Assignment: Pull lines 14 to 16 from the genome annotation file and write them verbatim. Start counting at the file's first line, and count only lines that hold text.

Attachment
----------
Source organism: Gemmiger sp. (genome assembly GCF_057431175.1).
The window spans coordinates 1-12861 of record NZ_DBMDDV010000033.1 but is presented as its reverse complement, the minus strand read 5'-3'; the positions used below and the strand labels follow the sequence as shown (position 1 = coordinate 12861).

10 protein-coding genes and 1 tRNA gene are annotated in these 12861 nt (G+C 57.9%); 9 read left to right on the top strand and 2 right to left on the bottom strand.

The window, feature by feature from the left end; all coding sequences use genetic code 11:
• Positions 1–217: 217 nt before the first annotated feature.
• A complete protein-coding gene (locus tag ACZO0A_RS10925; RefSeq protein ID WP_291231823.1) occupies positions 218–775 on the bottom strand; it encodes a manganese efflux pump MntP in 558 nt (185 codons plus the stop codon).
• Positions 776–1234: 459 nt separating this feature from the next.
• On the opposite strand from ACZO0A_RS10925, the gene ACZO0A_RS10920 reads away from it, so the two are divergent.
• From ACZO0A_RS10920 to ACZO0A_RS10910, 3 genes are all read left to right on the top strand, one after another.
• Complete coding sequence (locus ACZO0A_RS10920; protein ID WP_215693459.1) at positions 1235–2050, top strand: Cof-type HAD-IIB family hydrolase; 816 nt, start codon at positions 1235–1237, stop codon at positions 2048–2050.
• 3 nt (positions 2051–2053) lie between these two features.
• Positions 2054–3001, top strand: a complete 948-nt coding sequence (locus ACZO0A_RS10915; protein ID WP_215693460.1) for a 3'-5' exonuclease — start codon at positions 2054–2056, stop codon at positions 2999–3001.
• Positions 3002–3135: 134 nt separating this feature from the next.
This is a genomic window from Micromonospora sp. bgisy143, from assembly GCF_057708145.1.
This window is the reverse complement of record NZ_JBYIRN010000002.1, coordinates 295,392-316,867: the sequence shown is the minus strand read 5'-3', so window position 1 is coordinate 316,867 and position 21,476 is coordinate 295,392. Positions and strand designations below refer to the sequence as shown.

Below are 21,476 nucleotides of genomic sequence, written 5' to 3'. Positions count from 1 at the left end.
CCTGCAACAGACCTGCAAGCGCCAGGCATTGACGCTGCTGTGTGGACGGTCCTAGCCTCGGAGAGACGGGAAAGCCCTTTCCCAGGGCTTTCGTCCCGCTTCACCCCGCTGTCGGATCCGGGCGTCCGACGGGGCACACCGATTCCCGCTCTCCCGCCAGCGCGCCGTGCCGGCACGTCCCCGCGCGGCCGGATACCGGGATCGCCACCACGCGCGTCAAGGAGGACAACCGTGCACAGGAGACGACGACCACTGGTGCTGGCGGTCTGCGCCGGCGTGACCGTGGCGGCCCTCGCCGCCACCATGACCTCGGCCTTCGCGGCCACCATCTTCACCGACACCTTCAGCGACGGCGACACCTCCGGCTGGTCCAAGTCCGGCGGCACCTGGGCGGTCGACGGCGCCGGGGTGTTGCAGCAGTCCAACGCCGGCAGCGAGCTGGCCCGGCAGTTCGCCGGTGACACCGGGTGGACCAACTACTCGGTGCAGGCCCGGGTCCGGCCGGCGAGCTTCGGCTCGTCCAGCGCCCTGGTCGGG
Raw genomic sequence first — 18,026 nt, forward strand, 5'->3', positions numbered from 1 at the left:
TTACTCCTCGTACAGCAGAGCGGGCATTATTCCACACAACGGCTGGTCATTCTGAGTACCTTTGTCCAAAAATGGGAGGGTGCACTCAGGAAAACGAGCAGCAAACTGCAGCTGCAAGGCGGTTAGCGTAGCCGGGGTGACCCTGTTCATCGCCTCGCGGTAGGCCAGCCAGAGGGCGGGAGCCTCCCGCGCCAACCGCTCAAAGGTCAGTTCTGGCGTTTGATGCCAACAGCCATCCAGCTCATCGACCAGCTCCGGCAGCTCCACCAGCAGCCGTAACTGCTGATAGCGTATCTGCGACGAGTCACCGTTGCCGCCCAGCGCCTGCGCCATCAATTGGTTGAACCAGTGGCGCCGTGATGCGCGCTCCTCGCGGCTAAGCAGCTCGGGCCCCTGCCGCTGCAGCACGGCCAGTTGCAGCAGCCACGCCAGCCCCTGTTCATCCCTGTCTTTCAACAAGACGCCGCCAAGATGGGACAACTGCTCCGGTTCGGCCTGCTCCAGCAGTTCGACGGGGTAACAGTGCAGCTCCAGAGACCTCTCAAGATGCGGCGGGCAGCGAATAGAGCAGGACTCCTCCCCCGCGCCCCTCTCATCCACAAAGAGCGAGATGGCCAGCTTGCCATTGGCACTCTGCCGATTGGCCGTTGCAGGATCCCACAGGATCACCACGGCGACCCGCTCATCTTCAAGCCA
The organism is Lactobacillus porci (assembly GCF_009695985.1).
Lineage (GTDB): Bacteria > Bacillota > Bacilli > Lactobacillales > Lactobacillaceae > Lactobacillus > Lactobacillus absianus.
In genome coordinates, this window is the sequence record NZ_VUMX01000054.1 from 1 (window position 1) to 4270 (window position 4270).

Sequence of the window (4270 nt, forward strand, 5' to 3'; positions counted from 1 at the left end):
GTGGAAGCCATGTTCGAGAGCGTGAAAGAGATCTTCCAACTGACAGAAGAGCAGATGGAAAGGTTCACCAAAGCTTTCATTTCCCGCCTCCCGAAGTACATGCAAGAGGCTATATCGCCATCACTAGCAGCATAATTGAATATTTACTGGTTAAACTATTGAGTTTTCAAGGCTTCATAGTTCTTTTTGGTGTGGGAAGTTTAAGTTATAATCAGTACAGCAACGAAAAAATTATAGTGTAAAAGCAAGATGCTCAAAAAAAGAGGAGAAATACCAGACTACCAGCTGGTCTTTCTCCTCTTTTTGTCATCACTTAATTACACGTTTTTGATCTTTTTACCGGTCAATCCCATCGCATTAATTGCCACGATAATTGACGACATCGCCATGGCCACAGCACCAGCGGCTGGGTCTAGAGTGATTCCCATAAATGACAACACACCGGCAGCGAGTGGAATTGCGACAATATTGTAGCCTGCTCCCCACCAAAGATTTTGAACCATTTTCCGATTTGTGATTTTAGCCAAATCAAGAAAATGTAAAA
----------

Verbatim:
This is a genomic window from Micromonospora sp. bgisy143, from assembly GCF_057708145.1.
This window is the reverse complement of record NZ_JBYIRN010000002.1, coordinates 295,392-316,867: the sequence shown is the minus strand read 5'-3', so window position 1 is coordinate 316,867 and position 21,476 is coordinate 295,392. Positions and strand designations below refer to the sequence as shown.

Below are 21,476 nucleotides of genomic sequence, written 5' to 3'. Positions count from 1 at the left end.